Residents of a Chantilly homeowner association near the intersection of Va. 50 and Rugby Road are petitioning the Virginia Department of Transportation to make changes to what they say are potentially deadly traffic patterns.
“The VDOT data base for accidents at the intersection of Route 50 and Rugby lists only six accidents within the last three years. But there have been at least four within the year, and from my research there have been more like six within the last 18 months and a fatality within the last two years,” said Hampton Brown, a Birch Pond homeowner. “There are at least 175 residents that are very concerned about it and I have been asked by the HOA board to get it resolved.”
According to Fairfax County Police records, there were 15 total vehicle crashes at the intersection in 2011.
In June, Brown put together a presentation outlining potential dangers with the current design of the intersection, which he provided to VDOT. He also sent it to Fairfax County Supervisor Pat Herrity (R-Springfield), Del. Jim LeMunyon (R-Chantilly) and U.S. Rep. Frank Wolf (R-Dist. 10).
Within the presentation were issues listed by Brown, such as a concrete barrier on Rugby Road that forces traffic to make U-turns into the intersection where more than 75,000 cars pass each day according to VDOT; buses stopping on Va. 50 to pick up and let off passengers; and poor pedestrian access that exists across the intersection.
“This has been a topic of discussion for years and I think we are at a head where something, in addition to the crashes and one fatality, very bad will occur again,” said Mark Fostek, president of the Birch Pond Homeowners’ Association, in an email. ”Traffic, speeds, and poor design exist in the current operating environment. I think we should get together… and chat about what we see every day. Hampton has done a great job of laying it out. We are looking for some solutions and mitigations to that area to decrease and reduce the risk of death and injuries. We have actually proposed a few in the past but gotten nowhere,” Fostek said.
Late last month, VDOT responded to Brown’s presentation.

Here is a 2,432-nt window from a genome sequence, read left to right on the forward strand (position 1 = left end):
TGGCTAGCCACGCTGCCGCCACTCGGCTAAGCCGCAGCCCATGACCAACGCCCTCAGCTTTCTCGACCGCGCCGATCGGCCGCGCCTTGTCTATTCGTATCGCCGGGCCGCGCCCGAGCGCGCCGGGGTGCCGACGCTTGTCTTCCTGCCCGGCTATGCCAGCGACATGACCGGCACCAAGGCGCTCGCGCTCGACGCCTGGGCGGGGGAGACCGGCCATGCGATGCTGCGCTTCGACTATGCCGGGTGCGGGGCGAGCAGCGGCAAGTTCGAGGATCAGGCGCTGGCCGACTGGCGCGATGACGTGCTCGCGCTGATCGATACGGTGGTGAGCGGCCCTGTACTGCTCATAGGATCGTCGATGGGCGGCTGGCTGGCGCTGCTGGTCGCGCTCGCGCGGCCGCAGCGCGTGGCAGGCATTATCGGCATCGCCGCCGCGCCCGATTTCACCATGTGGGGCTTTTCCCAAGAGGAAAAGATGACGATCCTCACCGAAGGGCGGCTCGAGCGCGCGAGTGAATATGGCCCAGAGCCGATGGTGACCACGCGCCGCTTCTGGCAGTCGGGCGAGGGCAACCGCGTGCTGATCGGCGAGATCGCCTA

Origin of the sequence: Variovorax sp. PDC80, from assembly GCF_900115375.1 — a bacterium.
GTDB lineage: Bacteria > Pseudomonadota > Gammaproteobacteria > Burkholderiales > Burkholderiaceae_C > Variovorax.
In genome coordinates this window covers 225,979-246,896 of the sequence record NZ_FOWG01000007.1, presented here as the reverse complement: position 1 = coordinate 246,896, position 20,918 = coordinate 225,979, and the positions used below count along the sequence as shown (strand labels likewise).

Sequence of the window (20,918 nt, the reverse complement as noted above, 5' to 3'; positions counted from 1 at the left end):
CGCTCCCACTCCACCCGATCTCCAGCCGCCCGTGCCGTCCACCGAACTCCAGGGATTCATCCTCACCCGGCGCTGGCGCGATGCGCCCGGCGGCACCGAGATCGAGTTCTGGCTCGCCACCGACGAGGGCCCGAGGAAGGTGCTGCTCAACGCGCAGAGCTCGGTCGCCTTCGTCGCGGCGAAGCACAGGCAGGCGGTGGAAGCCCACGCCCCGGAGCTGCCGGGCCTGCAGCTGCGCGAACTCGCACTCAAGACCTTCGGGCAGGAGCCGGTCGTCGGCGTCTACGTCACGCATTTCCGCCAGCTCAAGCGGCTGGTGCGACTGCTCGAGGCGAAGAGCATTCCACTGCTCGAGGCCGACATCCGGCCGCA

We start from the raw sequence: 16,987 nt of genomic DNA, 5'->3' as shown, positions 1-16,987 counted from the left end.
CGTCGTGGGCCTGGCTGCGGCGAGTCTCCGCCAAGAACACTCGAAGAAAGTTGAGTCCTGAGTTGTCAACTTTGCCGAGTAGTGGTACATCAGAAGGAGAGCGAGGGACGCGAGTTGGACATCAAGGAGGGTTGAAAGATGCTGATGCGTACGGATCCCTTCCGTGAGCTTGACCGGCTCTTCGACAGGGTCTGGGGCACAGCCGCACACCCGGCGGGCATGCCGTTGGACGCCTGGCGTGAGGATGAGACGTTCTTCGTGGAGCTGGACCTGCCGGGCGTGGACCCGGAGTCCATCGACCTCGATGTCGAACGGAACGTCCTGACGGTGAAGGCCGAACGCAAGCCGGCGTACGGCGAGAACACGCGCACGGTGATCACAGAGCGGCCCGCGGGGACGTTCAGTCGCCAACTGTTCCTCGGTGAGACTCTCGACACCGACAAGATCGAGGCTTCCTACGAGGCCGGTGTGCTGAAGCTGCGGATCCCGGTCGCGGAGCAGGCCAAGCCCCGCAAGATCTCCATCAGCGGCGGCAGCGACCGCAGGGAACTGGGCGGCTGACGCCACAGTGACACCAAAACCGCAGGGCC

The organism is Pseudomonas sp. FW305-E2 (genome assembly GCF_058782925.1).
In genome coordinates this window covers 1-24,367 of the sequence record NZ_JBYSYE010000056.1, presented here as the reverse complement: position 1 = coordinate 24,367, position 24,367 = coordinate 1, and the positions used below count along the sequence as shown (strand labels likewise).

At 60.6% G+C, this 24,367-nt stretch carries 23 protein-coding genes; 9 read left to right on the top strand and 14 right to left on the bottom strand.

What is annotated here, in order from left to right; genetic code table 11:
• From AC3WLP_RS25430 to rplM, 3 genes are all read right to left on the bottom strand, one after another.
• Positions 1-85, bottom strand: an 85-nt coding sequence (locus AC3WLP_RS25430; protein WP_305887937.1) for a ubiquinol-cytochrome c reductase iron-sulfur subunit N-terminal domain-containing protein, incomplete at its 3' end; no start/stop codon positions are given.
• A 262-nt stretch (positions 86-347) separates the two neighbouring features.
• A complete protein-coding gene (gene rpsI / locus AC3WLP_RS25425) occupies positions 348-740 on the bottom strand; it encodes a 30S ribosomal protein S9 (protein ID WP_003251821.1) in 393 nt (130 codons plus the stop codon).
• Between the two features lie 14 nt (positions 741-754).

“Unfortunately, the heavy volume of traffic using the intersection, the capacity available, and the nature of the side street and service road access conditions are difficult constraints,” said Don Ostrander. “While several minor adjustments have been made, no additional changes are planned at this time as a result of the field investigations, meetings and analysis.”
In a July 3 letter responding to an inquiry by Wolf on the issue, Ostrander’s superior, Northern Virginia District Administrator for VDOT Garrett W. Moore, said the issue already has been addressed and improvements to the intersection already have been implemented.
“VDOT staff met with Springfield District Supervisor Pat Herrity and several community representatives at the site last year … this meeting and our subsequent evaluation of the intersection led to the implementation of improvements to the traffic signal operations, signs, and pavement markings,” Moore wrote.
“The first on-site meeting was in December of 2010 and the second was in May, 2011,” Peyton Onks, a legislative aide for Herrity, confirmed.
But Brown isn’t giving up.
“Yes, I know they have had a series of meetings about this in years past, but what has been accomplished besides tweaking the traffic lights?” Brown said. “New development in Loudoun County’s South Riding neighborhoods has increased commercial truck traffic through this intersection since any meeting on this subject. Rugby Road is also the access road for Fairfax INOVA Hospital, so there are also ambulances going through here all the time. How many potentially fatal accidents do we need in order to rectify what is an increasingly dangerous intersection? I understand that it is inconvenient for VDOT to change a major intersection like this, but inconvenience should not usurp safety.”